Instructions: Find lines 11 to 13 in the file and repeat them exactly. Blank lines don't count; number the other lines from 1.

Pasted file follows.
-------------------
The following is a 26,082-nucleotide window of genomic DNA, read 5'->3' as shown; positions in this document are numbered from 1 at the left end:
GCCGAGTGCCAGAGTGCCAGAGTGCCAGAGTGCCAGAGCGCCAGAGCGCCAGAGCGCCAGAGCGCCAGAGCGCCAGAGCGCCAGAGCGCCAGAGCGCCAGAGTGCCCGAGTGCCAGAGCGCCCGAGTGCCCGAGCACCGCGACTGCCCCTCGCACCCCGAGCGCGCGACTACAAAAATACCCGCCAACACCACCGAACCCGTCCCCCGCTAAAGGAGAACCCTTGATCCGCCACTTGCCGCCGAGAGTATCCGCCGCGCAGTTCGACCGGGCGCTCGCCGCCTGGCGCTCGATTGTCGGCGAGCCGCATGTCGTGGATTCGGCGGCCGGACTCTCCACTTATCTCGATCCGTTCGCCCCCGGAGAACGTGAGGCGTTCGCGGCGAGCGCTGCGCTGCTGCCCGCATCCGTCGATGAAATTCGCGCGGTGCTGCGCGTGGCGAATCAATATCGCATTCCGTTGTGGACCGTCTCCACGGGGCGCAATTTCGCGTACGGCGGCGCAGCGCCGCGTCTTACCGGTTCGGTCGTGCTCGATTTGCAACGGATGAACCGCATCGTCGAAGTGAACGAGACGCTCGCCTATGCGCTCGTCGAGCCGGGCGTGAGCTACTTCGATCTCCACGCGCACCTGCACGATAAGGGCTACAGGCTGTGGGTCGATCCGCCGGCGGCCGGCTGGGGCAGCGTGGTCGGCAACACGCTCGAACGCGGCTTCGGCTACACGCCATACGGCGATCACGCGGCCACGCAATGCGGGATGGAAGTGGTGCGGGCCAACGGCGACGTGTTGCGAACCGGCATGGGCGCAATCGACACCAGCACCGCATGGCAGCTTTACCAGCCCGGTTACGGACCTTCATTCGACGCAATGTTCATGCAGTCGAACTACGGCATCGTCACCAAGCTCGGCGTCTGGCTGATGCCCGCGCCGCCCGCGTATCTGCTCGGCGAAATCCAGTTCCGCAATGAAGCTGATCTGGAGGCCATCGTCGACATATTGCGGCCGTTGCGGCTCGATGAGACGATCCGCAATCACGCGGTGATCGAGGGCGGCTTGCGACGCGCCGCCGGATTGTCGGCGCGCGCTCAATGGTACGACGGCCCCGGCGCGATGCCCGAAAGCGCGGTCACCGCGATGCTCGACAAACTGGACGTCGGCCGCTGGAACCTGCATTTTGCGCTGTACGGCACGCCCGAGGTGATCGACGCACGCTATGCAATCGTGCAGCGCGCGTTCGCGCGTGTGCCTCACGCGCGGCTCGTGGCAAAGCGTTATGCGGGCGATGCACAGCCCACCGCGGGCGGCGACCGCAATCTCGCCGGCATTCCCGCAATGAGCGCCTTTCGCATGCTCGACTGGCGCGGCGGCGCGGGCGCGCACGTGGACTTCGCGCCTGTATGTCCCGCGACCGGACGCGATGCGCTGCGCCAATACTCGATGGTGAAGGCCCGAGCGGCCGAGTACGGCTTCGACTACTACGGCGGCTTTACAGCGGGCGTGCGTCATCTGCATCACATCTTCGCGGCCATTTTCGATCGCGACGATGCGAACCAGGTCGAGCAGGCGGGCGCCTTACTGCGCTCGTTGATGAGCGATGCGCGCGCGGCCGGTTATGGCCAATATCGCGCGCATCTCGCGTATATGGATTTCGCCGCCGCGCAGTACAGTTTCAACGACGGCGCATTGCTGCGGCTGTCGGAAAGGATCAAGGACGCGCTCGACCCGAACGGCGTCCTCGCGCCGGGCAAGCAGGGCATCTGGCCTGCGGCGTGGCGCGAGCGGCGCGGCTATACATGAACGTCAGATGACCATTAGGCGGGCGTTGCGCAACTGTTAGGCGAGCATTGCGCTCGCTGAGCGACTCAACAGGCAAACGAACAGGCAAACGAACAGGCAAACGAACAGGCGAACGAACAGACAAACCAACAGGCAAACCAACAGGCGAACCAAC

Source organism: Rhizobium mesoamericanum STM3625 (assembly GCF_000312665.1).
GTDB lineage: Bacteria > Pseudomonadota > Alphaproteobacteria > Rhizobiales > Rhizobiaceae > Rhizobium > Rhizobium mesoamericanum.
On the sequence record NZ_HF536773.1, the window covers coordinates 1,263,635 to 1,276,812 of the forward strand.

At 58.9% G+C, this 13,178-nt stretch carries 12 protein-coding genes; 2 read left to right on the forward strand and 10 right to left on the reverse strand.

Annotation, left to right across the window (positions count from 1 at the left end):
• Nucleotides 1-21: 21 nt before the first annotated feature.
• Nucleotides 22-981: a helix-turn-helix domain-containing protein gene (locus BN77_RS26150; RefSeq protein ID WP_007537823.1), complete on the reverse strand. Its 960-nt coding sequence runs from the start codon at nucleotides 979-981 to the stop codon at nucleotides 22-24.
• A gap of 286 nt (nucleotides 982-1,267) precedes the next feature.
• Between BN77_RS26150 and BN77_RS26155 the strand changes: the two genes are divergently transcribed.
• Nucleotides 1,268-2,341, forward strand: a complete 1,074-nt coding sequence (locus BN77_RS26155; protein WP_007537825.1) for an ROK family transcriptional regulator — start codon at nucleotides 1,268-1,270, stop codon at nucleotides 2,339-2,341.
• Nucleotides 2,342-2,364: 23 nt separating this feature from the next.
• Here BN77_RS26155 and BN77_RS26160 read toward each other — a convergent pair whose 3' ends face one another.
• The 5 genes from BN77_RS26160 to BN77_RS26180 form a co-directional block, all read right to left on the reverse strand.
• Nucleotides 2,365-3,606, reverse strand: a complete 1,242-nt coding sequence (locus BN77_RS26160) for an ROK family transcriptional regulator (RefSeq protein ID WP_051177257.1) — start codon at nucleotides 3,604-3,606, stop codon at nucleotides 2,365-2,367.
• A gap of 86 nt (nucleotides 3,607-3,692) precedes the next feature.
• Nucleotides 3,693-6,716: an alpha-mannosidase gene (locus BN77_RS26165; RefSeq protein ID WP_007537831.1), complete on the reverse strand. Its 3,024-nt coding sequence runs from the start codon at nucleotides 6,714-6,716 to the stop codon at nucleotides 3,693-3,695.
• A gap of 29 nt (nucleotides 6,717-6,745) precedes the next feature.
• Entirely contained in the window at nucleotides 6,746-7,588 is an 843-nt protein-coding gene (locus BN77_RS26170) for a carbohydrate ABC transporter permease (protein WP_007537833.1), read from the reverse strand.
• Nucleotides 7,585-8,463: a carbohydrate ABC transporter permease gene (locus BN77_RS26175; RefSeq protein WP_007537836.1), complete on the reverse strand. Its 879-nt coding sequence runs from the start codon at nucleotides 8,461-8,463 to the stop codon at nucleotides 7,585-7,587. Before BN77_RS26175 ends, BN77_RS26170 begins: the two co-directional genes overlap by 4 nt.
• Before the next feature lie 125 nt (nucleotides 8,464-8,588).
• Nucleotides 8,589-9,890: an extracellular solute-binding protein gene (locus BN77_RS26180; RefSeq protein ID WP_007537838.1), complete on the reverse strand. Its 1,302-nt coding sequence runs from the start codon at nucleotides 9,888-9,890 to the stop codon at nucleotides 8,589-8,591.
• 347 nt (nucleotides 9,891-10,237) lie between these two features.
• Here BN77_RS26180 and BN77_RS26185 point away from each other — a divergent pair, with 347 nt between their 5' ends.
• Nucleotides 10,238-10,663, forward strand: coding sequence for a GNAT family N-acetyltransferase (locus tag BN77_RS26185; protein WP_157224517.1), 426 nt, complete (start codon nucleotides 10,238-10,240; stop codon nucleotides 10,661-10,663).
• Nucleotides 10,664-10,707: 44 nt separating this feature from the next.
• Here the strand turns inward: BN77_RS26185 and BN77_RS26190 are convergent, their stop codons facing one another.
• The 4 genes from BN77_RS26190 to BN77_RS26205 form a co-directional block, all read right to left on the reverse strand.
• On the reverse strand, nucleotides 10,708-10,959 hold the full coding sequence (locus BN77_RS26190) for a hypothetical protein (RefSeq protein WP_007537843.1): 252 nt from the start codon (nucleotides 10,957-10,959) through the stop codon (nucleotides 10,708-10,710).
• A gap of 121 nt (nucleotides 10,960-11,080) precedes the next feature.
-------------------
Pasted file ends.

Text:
• Between BN77_RS26150 and BN77_RS26155 the strand changes: the two genes are divergently transcribed.
• Nucleotides 1,268-2,341, forward strand: a complete 1,074-nt coding sequence (locus BN77_RS26155; protein WP_007537825.1) for an ROK family transcriptional regulator — start codon at nucleotides 1,268-1,270, stop codon at nucleotides 2,339-2,341.
• Nucleotides 2,342-2,364: 23 nt separating this feature from the next.